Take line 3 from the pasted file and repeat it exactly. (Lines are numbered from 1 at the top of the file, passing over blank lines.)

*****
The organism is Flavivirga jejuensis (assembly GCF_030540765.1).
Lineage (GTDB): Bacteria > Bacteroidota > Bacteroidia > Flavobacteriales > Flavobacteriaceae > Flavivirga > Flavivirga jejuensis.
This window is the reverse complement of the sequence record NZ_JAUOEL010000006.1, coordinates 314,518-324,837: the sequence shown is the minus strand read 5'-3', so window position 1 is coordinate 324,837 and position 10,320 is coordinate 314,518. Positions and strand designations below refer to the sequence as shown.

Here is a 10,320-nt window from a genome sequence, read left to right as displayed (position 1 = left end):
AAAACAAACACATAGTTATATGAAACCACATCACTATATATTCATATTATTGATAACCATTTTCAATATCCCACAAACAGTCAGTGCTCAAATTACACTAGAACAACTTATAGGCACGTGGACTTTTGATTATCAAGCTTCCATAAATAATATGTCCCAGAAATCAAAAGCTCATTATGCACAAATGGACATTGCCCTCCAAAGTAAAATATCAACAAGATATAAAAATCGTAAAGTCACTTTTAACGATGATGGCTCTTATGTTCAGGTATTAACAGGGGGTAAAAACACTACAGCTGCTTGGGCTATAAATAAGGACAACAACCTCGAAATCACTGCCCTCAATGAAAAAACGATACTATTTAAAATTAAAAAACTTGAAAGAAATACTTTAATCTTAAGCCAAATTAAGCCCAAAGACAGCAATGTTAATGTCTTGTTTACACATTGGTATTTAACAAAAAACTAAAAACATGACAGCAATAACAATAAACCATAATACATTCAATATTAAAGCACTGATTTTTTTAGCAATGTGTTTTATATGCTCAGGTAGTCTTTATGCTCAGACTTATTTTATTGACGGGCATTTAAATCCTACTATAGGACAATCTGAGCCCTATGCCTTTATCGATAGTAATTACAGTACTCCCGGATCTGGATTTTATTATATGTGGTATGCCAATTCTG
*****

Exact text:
This window is the reverse complement of the sequence record NZ_JAUOEL010000006.1, coordinates 314,518-324,837: the sequence shown is the minus strand read 5'-3', so window position 1 is coordinate 324,837 and position 10,320 is coordinate 314,518. Positions and strand designations below refer to the sequence as shown.